You have that moment in the film where Beth dies, and then shows up a moment later in a flashback. Which is emotional in its own right, seeing a character you love who died be there again. But also, that scene is of Meg’s wedding, and the reason it happens right after Beth’s death is because those are the two times Jo sees as having lost a sister. It’s beautiful how the scenes all fit together. You really get a full picture of this family and the bond they all share. Which is also why it’s wonderful. Because you really feel the sisterhood there. Like in the scene where Jo is furious at Amy for burning her book and declares she’s never going to talk to her again, but is also right there to run and help her when she almost dies. That’s what the structure is all about. It’s about… no matter how mad you get at them, no matter how great things are, no matter how bad things are, no matter what happens along the way — the bond between sisters is always there. It’s really beautifully done.

1. The message

As I watched the last 20 or so minutes of this movie and I realized what Greta was doing with it, I audibly said, out loud, “Oh wow.” Because you realize… it’s not just about telling the story in such a way so as to evoke the relationship between the characters and give the vibe of sisterhood and make a period piece that isn’t stuffy and boring. There’s so much more going on than just that. The commentary here about women and women’s place in society, and their worth and how they should know their worth and fight for their worth is really something special. This is a film that should be shown to every young woman growing up.

They set it up all along the way, too. Amy has that great speech about how she wants to be great or nothing, and when she realizes she’s not going to be that good at being a painter, knows that all she has left is marriage. And she says it pretty plainly, when Laurie chides her: being a woman, there’s no way for her to make her own money, make a living or support a family. All her money would belong to her husband, and so would her children. So marriage, while potentially frivolous to a man, is an economic proposition to a woman. She’s selling herself.

And then there’s the speech by Jo when she’s in the attic with Marmee: “Women have minds and souls as well as hearts, ambition and talent as well as beauty and I’m so sick of being told that love is all a woman is fit for. I’m sick of it!” She’s setting up for what will end up being the masterstroke of the movie, that final sequence with Jo in the office, arguing for her own worth. She’s been told she has to change her work, has to make edits to it, has to end with a marriage, even though she doesn’t believe in it, and then she’s given a lowball deal and told to sell her own copyright. So what does she do? She fights for herself: she wants to own her own copyright. She wants a higher percentage of the book’s royalties. She bargains.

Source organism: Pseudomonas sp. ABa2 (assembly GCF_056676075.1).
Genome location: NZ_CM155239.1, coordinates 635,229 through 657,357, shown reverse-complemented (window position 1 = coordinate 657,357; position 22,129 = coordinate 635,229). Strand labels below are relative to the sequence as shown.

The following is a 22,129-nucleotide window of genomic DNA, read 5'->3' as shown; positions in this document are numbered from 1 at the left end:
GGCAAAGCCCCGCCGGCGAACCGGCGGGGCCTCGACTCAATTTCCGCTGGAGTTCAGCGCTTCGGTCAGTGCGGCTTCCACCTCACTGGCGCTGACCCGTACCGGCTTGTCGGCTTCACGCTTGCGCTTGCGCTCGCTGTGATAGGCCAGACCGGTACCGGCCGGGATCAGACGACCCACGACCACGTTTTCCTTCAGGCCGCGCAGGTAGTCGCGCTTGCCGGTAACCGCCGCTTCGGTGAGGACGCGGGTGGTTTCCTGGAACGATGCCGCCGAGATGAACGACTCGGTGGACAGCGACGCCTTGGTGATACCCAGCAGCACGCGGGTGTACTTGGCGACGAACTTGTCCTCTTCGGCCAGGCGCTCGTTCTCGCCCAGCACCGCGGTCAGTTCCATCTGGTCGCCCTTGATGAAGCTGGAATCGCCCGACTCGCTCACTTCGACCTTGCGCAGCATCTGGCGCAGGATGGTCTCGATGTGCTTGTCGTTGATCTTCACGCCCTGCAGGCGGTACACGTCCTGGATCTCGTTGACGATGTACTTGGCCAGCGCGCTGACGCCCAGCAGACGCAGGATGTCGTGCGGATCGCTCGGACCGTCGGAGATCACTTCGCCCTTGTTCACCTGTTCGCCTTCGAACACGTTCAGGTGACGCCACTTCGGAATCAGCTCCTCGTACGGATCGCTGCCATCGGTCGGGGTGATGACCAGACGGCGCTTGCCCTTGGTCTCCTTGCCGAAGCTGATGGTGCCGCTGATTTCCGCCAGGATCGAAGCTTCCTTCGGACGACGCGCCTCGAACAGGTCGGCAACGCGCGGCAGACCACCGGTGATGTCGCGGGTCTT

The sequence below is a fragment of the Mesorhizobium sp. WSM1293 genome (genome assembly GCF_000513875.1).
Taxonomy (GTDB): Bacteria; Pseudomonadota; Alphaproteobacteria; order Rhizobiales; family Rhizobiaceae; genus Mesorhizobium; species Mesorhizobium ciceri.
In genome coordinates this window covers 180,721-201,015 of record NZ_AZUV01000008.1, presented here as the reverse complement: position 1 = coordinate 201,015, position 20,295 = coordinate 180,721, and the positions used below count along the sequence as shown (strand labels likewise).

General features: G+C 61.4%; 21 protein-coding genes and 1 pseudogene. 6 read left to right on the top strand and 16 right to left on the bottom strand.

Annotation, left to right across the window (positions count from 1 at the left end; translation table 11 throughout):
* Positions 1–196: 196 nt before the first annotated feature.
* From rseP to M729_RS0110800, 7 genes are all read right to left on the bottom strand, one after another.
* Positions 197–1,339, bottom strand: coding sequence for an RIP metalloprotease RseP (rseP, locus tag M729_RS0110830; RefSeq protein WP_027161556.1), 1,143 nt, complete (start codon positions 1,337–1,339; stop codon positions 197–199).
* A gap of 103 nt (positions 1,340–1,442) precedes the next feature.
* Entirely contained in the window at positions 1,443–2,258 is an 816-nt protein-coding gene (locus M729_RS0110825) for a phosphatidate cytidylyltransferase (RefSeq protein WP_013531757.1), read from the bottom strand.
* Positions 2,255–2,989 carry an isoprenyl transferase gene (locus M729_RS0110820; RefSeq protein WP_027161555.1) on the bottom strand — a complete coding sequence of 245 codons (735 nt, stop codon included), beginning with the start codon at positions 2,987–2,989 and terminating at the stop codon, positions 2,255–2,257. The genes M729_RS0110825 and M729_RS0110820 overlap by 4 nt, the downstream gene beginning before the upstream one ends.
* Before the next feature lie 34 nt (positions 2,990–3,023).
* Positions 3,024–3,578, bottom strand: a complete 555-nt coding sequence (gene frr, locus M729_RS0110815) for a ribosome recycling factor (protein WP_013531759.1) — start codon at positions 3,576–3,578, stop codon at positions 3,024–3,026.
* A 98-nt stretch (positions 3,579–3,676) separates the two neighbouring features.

For some people, the moment where Tracy Letts’ character realizes he has to publish the book because his daughters want to know what happens to the girls — that would be enough. It would be enough for another film to make its point that women’s stories are worth telling and that there is an audience for them out there. But Greta takes it a step further. She shows Jo fighting for her vision, and seeing it through to the end, watching it come into the world and be bound. It’s a call to female filmmakers. It’s not just saying to the world that women can tell stories, it’s saying to women who want to create, “You can do this. Don’t worry what anyone says. Don’t worry about all the idiot men in charge with their dumb ideas of what sells and what doesn’t and what you need to do to make your work more marketable — follow your own creative voice and don’t allow yourself to sell yourself for anything less than you think you’re worth.”

It’s really the most powerful moment in cinema for 2019, and it’s the one moment of anything I saw this year that truly made me happiest to see.